Overland editor Jeff Sparrow is making waves this week: writing to the Prime Minister and crashing internets; arguing, with teammate Adam Bandt, for troop withdrawal from Afghanistan; speaking on the BBC, on RRR, at Melbourne’s WikiLeaks demo.
He’s also penned one of the lead essays in Overland 201, which traces the history and discourse of the war in Afghanistan, and dissects liberal imperialist arguments supporting the war.
‘The banality of goodism’ begins like so:
In 1955, Aimé Césaire, the great anti-colonial poet and agitator, published his classic Discours sur le colonialisme.
‘Colonisation,’ Césaire argued, ‘dehumanises even the most civilised man; … colonial activity, colonial enterprise, colonial conquest, which is based on contempt for the native and justified by that contempt, inevitably tends to change him who undertakes it; … the coloniser, who in order to ease his conscience gets into the habit of seeing the other man as an animal, accustoms himself to treating him like an animal, and tends objectively to transform himself into an animal.’
The C-word sounds crass in the context of Western involvement in Afghanistan: this is, we’re told, a temporary deployment, nothing more. Colonialism implies rapine and despoliation, whereas our intervention in Afghanistan was framed, right from the start, by ostentatious declarations of high-mindedness.
Nonetheless, with the occupation now lasting twice as long as the Great War, it seems well past time to investigate the domestic consequences of what’s becoming a decidedly neocolonial conflict: to ask, like Césaire, not only what we have done to Afghanistan but what Afghanistan has done to us.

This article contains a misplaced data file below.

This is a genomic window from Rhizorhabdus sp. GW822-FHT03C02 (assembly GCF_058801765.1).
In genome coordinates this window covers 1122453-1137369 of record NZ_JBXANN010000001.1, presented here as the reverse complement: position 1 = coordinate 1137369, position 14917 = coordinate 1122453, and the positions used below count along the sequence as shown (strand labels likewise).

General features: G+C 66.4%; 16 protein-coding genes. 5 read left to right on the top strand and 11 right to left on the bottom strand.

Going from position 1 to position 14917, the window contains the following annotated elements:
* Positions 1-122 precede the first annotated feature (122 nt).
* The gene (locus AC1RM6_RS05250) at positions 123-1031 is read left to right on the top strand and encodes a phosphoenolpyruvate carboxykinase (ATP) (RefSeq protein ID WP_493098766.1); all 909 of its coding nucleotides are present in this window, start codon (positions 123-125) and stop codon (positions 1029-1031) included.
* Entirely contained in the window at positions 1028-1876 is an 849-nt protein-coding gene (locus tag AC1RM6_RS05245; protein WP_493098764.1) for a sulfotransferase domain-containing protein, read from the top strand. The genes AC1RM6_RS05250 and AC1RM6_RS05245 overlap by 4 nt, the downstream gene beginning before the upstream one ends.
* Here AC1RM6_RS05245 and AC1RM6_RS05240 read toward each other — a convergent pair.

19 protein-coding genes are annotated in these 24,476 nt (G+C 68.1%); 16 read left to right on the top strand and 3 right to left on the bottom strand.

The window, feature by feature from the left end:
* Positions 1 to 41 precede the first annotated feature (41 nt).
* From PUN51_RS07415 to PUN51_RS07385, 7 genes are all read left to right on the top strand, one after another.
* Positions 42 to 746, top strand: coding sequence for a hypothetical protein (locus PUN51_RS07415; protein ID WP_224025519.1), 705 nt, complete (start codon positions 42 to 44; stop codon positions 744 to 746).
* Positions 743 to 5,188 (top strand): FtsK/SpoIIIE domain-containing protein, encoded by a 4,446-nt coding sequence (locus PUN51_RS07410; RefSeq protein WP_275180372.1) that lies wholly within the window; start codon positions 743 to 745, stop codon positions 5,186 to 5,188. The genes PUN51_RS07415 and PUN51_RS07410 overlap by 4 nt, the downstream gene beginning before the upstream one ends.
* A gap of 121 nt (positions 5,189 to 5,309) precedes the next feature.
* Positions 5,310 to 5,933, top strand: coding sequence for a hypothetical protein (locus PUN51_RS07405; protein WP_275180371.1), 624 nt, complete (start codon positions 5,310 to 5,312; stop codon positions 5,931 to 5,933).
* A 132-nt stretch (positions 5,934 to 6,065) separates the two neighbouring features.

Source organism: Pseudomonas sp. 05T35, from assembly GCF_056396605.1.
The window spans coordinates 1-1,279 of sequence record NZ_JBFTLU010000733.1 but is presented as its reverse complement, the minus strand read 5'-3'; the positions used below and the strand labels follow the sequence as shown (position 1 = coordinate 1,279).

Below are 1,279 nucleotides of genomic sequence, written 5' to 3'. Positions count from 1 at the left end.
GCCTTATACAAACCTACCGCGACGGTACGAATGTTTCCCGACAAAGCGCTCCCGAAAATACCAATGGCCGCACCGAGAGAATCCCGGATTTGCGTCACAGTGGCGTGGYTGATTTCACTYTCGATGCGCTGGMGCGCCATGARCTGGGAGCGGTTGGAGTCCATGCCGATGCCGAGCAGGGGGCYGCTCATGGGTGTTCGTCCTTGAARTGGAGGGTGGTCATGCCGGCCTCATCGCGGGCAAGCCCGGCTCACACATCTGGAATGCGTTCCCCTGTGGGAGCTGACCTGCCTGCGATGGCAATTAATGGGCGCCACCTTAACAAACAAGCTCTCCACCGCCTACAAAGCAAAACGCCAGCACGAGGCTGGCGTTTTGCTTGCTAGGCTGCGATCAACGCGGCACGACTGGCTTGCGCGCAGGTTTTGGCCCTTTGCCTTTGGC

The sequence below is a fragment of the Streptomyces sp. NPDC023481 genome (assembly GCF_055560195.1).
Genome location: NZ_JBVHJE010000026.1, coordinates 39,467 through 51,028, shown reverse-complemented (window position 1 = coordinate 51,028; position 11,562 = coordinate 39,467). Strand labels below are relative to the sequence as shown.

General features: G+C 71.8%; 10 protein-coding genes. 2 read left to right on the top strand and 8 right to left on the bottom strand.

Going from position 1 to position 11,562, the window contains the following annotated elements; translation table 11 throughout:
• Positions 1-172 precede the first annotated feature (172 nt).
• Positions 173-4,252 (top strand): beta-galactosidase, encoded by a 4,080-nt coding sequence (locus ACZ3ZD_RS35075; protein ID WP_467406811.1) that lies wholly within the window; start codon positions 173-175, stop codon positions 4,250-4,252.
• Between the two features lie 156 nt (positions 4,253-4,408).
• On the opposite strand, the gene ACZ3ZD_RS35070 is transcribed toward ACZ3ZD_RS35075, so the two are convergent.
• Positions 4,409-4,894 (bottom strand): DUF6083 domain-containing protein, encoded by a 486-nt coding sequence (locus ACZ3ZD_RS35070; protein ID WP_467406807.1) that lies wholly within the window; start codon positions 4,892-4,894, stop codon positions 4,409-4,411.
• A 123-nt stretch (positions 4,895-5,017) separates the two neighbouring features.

Let us begin at the beginning, back when even the tabloid polemicists sold the Afghan intervention, not as a down payment on the US alliance, but an impeccably ethical endeavour.
‘Australian military forces are joining a long-overdue fight against evil,’ wrote Piers Akerman in the Sunday Telegraph in October 2001, in a typical column. ‘Is that too difficult to understand?’
But if conservatives invoked a rhetoric of morality, liberal supporters of the invasion went considerably further, developing that rhetoric into an expansive theory about the ethical basis of intervention: a philosophy that we might call ‘goodism’. In Australia, for instance, the late Pamela Bone articulated an explicit case for understanding the entire War on Terror as an avowedly feminist struggle. ‘Why,’ she asked, ‘is international public opinion not outraged at the treatment of women in Islamic fundamentalist societies? Why is it easier for millions of people around the world to see America as the great evil, rather than the countries in which governments ignore such horrific abuses of women?’
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